NM: State’s DNA collection act const’l under King; def has no interest in whether his DNA might end up tested against a cold case was lawfully collected

The state has an interest in collecting DNA from arrestees, and King is followed. Defendant doesn’t make any credible argument why the state constitution should be applied except that he shouldn’t have his DNA compared to that on file from other cases. He doesn’t have standing to raise that argument. Also, the conclusory argument the issuing magistrate was not neutral and detached is summarily rejected. State v. Blea, 2015-NMCA-046, 2018 N.M. App. LEXIS 33 (June 27, 2018):

[*45] The argument overlooks the fact that the State has obtained an arrestee’s DNA in a manner that is both lawful and consistent with the New Mexico Constitution. The real complaint is that other information, lawfully in the State’s possession—DNA from unsolved crime scenes—can be compared to the arrestee’s known DNA. A defendant has no constitutionally protected privacy interest in DNA he or she leaves at a past or future crime scene, and a defendant has no constitutionally protected interest in the DNA used for identification at booking upon arrest. Under these circumstances, we do not perceive a constitutional violation. Obviously, the comparison of known DNA, obtained at booking, with unknown DNA, seized from unsolved crime scenes, is exactly the same use that has been made of fingerprints for decades. Even Justice Scalia’s dissent in King recognizes that such use has not been deemed to be an unconstitutional privacy violation. King, 569 U.S. at 477-79.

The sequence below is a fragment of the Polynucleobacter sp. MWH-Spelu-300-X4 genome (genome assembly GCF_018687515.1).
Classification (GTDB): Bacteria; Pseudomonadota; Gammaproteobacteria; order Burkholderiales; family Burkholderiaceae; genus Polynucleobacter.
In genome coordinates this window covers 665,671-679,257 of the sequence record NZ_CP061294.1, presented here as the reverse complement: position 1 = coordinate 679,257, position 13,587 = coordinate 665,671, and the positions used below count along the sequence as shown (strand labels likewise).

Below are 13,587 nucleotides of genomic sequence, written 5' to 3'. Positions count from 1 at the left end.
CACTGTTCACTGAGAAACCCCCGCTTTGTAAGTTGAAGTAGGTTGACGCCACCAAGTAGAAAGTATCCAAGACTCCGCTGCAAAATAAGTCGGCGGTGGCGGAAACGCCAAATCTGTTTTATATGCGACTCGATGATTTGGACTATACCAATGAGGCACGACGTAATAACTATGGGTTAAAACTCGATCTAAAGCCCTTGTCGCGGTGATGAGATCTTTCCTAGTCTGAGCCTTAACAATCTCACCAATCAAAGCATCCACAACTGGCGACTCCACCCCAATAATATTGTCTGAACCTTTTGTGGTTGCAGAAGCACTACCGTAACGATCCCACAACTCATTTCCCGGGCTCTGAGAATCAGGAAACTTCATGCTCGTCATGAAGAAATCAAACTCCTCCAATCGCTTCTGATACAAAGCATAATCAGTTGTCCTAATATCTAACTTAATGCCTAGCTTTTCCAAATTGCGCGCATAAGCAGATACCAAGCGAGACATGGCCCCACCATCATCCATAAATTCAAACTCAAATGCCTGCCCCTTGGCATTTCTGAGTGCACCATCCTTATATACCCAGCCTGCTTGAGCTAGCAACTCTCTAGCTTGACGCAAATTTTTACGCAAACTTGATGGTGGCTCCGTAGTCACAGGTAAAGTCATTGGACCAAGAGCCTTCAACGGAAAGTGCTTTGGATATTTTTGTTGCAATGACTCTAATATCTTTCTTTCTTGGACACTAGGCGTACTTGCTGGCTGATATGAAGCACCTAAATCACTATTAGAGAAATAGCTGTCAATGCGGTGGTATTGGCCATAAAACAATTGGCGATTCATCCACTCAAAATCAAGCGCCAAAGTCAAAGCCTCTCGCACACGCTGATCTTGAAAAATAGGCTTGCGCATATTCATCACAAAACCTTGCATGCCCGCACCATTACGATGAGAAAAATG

[*46] For the foregoing reasons, we hold that the initial collection of a DNA sample as part of a routine booking procedure, and its subsequent use under CODIS does not violate Article II, Section 10 of the New Mexico Constitution.

. . .

[*48] Defendant fails to establish factually or legally that the judge who issued the December 4, 2010 search warrant was legally disqualified from issuing the search warrant. We therefore do not consider this issue further. See Guerra, 2012-NMSC-014, ¶ 21 (explaining that the appellate courts are under no obligation to review unclear or undeveloped arguments).

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